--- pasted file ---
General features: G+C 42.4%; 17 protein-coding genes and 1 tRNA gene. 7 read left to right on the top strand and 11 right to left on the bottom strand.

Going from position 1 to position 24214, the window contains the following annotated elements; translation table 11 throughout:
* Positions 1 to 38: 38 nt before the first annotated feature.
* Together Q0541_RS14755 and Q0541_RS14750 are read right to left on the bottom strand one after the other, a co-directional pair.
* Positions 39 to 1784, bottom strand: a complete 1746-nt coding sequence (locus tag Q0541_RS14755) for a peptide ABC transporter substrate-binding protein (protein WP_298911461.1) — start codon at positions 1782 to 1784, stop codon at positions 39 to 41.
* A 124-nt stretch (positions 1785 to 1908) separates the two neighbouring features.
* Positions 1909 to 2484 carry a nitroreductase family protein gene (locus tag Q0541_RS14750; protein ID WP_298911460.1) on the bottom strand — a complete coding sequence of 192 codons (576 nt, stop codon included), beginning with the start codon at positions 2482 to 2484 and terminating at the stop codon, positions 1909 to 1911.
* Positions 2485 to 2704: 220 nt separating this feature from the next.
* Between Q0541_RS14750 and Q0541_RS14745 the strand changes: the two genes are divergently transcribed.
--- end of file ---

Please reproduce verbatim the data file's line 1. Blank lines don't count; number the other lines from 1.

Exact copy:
General features: G+C 42.4%; 17 protein-coding genes and 1 tRNA gene. 7 read left to right on the top strand and 11 right to left on the bottom strand.